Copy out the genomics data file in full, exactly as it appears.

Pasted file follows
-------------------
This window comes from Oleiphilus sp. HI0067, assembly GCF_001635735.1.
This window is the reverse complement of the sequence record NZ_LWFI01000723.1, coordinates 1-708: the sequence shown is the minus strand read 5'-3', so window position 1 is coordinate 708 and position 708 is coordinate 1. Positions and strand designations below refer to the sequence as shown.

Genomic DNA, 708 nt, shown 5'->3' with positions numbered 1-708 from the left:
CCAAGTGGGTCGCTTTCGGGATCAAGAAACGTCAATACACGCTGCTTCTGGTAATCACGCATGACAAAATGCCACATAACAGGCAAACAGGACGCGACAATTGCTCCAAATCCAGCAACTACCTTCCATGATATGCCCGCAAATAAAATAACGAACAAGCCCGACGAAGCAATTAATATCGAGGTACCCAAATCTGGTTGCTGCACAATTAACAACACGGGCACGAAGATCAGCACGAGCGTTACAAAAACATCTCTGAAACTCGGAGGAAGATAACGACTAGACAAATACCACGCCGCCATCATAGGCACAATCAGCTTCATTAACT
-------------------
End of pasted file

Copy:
This window comes from Oleiphilus sp. HI0067, assembly GCF_001635735.1.
This window is the reverse complement of the sequence record NZ_LWFI01000723.1, coordinates 1-708: the sequence shown is the minus strand read 5'-3', so window position 1 is coordinate 708 and position 708 is coordinate 1. Positions and strand designations below refer to the sequence as shown.

Genomic DNA, 708 nt, shown 5'->3' with positions numbered 1-708 from the left:
CCAAGTGGGTCGCTTTCGGGATCAAGAAACGTCAATACACGCTGCTTCTGGTAATCACGCATGACAAAATGCCACATAACAGGCAAACAGGACGCGACAATTGCTCCAAATCCAGCAACTACCTTCCATGATATGCCCGCAAATAAAATAACGAACAAGCCCGACGAAGCAATTAATATCGAGGTACCCAAATCTGGTTGCTGCACAATTAACAACACGGGCACGAAGATCAGCACGAGCGTTACAAAAACATCTCTGAAACTCGGAGGAAGATAACGACTAGACAAATACCACGCCGCCATCATAGGCACAATCAGCTTCATTAACT